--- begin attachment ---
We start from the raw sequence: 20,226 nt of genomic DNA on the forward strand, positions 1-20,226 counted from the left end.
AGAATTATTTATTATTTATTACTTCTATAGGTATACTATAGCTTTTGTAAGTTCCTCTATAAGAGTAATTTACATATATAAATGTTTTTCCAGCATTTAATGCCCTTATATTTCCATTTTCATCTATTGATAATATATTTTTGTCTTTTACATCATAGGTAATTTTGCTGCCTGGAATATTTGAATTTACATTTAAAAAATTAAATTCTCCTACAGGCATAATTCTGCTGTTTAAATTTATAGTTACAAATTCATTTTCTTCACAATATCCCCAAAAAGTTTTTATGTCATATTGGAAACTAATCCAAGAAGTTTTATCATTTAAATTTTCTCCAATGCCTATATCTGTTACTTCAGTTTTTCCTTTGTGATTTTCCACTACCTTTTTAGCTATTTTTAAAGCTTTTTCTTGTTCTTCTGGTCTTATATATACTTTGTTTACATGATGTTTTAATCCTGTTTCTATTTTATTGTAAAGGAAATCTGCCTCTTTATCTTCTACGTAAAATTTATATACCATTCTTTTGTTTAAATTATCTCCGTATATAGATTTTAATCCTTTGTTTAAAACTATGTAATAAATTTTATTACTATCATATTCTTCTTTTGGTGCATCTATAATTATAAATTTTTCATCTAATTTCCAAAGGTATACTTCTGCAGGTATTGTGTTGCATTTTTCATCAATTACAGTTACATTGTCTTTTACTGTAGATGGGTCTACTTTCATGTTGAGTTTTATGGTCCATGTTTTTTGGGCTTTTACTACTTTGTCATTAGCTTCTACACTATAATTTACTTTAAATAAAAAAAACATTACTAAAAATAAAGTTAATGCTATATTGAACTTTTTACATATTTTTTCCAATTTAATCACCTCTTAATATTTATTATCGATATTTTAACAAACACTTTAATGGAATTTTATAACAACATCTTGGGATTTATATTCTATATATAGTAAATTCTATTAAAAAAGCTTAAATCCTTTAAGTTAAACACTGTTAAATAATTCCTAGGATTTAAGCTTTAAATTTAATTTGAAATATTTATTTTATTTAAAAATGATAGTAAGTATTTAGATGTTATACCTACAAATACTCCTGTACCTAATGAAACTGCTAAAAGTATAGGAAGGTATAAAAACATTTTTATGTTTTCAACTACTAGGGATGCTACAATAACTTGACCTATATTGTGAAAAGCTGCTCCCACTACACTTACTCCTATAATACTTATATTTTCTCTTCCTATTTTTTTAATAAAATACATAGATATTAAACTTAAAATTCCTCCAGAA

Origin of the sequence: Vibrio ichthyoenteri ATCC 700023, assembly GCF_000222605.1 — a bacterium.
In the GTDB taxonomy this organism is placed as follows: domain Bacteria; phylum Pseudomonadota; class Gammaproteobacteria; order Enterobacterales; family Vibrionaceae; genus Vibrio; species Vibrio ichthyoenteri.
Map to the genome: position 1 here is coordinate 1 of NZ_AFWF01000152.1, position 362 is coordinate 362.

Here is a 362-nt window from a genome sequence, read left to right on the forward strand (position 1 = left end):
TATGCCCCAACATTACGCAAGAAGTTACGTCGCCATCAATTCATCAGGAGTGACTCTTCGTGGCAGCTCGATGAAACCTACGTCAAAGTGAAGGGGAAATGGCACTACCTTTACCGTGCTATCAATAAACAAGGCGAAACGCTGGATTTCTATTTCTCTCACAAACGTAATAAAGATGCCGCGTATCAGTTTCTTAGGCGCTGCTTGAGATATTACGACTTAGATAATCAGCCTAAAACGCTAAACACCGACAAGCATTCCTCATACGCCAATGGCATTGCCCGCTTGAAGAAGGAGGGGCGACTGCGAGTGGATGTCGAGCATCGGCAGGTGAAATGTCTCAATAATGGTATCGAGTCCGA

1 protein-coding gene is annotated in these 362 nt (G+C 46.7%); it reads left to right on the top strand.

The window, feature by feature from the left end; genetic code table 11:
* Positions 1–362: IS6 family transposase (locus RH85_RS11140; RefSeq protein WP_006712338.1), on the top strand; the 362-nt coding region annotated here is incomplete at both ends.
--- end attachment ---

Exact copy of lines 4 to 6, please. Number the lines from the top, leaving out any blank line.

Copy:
In the GTDB taxonomy this organism is placed as follows: domain Bacteria; phylum Pseudomonadota; class Gammaproteobacteria; order Enterobacterales; family Vibrionaceae; genus Vibrio; species Vibrio ichthyoenteri.
Map to the genome: position 1 here is coordinate 1 of NZ_AFWF01000152.1, position 362 is coordinate 362.

Here is a 362-nt window from a genome sequence, read left to right on the forward strand (position 1 = left end):